Your Health

Farm fresh

Summer in Manitoba is the best time to buy locally grown fruits and vegetables.

Summer in Manitoba is the best time to buy locally grown fruits and vegetables
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Where to find fruits and veggies

Farmers' Market Association of Manitoba

Manitoba Agriculture local produce guide

Prairie Fruit Growers Association

Winnipeg Health Region
Wave, Summer 2011

Want to eat farm-fresh produce, but don't have the room to grow your own?

Worry not. Winnipeg's farmers' markets, community supported farms and U-pick operations should more than satisfy your needs.

Buying local food is a healthy way to fill your pantry. The closer you are to where the produce is picked means you'll be eating fresh tasting food that contains more nutrients, and doing your part for the environment, says Colleen Rand, Regional Manager of Clinical Nutrition - Community for the Winnipeg Health Region.

"Some foods lose nutrients the further they travel, such as water-soluble vitamins like vitamin C. And the further food is shipped, the larger the carbon footprint it has, which is measured in terms of carbon emissions," says Rand. "Locally grown food also preserves greenspace and agricultural space from development, and you get to know where your food really comes from."

Farm-fresh vegetables don't necessarily come from beyond the Perimeter Highway, adds Rand. There are pockets of produce all over Winnipeg, in some rather unlikely places, grown in a Community Supported (or Shared) Agriculture (CSA) method, which matches farmers with people who want to eat what they produce.

"Community Supported Agriculture farms are where you pay the farmer a fee at the beginning of the season, and they grow the food and deliver boxes of produce during the growing season," says Rand. "One local CSA is the Landless Farmers, who grow vegetables, herbs and flowers near the Pan Am Pool. Not only do they farm without chemicals, they also do all their deliveries by bicycle."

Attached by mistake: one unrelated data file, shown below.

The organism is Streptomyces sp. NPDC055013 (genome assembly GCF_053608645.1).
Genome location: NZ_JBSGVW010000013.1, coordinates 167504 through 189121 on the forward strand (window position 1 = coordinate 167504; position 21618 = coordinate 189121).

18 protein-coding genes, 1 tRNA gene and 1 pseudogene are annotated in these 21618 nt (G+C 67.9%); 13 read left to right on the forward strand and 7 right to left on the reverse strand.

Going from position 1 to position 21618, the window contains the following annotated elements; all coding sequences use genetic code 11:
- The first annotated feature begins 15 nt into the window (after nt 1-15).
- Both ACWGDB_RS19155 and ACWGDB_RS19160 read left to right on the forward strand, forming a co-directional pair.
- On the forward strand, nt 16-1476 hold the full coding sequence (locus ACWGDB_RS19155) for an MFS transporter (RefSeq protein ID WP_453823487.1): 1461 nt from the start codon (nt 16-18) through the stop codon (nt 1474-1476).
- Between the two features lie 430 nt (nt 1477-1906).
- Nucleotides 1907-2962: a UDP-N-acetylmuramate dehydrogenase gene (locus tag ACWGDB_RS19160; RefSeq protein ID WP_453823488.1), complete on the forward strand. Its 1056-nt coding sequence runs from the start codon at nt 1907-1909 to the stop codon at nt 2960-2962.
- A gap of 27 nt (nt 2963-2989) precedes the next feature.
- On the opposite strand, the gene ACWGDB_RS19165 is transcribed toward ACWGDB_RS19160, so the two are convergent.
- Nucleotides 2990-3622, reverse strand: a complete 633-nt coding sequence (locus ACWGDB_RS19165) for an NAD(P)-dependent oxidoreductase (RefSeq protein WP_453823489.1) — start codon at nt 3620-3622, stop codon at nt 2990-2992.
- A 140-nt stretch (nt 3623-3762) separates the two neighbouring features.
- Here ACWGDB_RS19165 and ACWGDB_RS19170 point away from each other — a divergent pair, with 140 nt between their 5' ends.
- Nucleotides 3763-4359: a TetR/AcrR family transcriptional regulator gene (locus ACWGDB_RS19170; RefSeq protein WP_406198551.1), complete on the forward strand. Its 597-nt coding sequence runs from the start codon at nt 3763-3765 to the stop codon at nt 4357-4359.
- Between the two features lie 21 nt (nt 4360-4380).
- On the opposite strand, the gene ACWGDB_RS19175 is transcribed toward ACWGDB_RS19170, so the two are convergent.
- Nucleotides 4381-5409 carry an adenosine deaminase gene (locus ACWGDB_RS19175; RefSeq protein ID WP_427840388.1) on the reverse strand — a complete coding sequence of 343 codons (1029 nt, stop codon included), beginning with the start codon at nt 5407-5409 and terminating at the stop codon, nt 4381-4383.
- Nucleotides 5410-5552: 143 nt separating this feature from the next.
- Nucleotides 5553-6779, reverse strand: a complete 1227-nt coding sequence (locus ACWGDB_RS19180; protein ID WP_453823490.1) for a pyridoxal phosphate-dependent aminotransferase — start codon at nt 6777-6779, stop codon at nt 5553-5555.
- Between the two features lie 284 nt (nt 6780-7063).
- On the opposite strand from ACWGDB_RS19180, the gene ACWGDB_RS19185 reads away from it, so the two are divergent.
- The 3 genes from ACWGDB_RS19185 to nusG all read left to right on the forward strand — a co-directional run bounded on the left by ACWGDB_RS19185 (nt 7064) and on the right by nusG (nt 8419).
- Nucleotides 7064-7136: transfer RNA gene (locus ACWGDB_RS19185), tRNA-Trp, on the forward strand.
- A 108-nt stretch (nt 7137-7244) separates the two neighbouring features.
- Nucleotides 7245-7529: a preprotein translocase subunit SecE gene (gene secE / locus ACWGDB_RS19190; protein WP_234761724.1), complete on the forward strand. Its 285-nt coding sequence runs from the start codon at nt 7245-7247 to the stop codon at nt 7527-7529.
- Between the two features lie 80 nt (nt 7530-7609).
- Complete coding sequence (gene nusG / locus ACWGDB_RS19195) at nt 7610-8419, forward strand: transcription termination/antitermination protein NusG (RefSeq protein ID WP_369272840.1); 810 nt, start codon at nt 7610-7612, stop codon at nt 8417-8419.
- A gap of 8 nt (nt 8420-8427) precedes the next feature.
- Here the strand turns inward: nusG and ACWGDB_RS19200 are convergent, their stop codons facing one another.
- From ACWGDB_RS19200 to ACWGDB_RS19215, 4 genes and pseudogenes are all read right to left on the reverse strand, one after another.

By talking with the farmers, at the market or a CSA, you'll get to know the rhythms of the growing season. In Manitoba, strawberries come onto the market at the end of June and early July. Corn isn't ready for harvest until the end of July, while carrots can still be grown after the first frosts in the fall.

"When you see fresh strawberries in the store in January, you know they have travelled a long, long way. Not only are they lacking in flavour, the local agricultural community does not benefit," says Rand.

Depending on how the growing season progresses this year, you should be able to buy new potatoes and baby carrots at the beginning of July, along with lettuce greens and beans, followed by raspberries, according to Daniel Remillard of the Jardins St. Leon's Gardens market stand in Winnipeg. He buys his produce from a number of local farmers, so when you shop there, you quickly learn the tag "real" applies to locally grown produce. "By the end of July, you'll start to see sweet corn and wild blueberries. 'Real' tomatoes don't show up until August, although those depend on whether the farmer started their tomato plants inside to give them a jump on the growing season," he says.

Along with buying local produce from the CSAs and markets, watch for the Farmto- School fundraiser, a project launched in the fall of 2010, when 35 schools sold vegetables such as potatoes, carrots and parsnips obtained through Peak of the Market. This fall, more Manitoba schools will take advantage of this fundraiser that promotes healthy eating, as an alternative to the usual chocolate bar sales.

Susie Strachan is a communications advisor for the Winnipeg Health Region.

Wave: Summer 2011

About Wave

Wave is published six times a year by the Winnipeg Health Region in cooperation with the Winnipeg Free Press. It is available at newsstands, hospitals and clinics throughout Winnipeg, as well as McNally Robinson Books.

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